National Geographic, the 130-year-old U.S.-based magazine that everyone seems to think they know, has unveiled a wholly new design, according to a story in Media Post.
It retains the well-known yellow-margined cover but also several new sections, anchored in the front of the magazine:“Proof,” a section dedicated to short photo essays that bring new perspectives to the magazine’s audience; “Embark,” an investigative section filled with ideas and opinions meant to challenge reader expectations; and “Explore,” which will include a segment called "Atlas," a story told through maps, and an essay about a single, significant photograph called "Through the Lens."Features are treated differently, too (this month, the cover feature is about Picasso).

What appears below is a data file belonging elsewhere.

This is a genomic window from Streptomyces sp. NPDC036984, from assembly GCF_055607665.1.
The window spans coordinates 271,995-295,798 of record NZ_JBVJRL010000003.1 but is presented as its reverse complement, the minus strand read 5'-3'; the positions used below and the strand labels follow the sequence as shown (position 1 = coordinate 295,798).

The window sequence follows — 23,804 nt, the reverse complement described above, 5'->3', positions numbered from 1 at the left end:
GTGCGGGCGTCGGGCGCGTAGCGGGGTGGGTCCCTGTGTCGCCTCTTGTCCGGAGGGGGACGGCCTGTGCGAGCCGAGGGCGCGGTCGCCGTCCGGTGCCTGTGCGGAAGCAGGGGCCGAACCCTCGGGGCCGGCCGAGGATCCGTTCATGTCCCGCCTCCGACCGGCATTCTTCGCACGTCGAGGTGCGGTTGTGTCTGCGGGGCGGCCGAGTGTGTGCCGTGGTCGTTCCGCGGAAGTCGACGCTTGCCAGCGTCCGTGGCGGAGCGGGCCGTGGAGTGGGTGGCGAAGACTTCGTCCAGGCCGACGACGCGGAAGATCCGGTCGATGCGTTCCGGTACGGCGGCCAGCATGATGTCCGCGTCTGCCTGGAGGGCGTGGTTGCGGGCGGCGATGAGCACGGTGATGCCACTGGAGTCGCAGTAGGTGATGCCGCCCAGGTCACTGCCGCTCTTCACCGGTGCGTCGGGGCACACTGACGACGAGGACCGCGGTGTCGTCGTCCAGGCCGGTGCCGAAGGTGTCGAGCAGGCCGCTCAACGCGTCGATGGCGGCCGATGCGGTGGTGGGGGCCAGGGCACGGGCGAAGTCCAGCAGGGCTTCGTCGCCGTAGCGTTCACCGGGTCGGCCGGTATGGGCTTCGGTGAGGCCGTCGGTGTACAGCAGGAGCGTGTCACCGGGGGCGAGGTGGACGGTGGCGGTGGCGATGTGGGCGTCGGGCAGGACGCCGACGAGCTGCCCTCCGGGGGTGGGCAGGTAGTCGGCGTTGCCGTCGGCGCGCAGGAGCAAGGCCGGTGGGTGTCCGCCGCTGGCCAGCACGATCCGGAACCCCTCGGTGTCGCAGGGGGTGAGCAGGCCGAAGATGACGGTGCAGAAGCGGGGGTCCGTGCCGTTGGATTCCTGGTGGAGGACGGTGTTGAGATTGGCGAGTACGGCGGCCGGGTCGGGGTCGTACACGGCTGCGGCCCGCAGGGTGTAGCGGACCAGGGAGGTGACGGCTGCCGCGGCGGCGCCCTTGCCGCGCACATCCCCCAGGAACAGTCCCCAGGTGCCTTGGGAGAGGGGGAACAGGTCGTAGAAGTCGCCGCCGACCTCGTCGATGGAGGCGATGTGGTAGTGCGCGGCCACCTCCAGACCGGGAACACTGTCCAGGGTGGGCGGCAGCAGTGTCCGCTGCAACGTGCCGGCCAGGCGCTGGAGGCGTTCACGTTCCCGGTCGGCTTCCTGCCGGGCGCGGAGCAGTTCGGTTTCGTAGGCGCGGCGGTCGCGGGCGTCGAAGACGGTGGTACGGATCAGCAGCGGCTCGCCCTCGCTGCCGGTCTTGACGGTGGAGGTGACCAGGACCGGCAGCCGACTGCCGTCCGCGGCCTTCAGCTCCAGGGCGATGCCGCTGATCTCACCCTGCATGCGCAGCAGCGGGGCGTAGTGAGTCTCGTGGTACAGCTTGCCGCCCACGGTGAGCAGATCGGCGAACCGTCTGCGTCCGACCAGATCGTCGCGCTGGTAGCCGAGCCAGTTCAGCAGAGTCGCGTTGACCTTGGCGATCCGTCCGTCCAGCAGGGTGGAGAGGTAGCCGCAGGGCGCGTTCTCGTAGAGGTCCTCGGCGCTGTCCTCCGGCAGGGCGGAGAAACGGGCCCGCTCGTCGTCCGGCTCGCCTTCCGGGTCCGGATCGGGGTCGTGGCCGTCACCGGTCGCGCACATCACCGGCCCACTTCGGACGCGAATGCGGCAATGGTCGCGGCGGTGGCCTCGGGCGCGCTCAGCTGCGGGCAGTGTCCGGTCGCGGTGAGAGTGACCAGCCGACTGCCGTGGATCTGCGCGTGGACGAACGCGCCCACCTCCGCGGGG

Rather than running four or five stories of the same length and depth of reporting, issues now feature two stories of traditional length and several shorter stories with a focus on illustrations and photos for storytelling effect. A “marquee” package will also continue to be published in each issue.
The redesign also highlights two new paper stocks, meant to allow the magazine’s photography to appear richer giving the magazine a more substantial feel to its pages, and two new fonts, Earle and Marden, named after National Geographicexplorer-in-residence Sylvia Earle and Luis Marden, a pioneer in the field of color photography.